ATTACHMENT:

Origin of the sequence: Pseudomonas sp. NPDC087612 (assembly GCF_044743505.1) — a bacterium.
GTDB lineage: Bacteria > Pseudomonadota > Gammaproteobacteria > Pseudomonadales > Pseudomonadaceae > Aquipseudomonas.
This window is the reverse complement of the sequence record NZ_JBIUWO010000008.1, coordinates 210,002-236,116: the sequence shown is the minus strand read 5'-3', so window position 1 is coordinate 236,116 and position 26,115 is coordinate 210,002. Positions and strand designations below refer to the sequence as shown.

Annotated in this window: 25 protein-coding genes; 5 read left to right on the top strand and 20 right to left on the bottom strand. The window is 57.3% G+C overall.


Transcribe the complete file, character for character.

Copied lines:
Origin of the sequence: Pseudomonas sp. NPDC087612 (assembly GCF_044743505.1) — a bacterium.
GTDB lineage: Bacteria > Pseudomonadota > Gammaproteobacteria > Pseudomonadales > Pseudomonadaceae > Aquipseudomonas.
This window is the reverse complement of the sequence record NZ_JBIUWO010000008.1, coordinates 210,002-236,116: the sequence shown is the minus strand read 5'-3', so window position 1 is coordinate 236,116 and position 26,115 is coordinate 210,002. Positions and strand designations below refer to the sequence as shown.

Annotated in this window: 25 protein-coding genes; 5 read left to right on the top strand and 20 right to left on the bottom strand. The window is 57.3% G+C overall.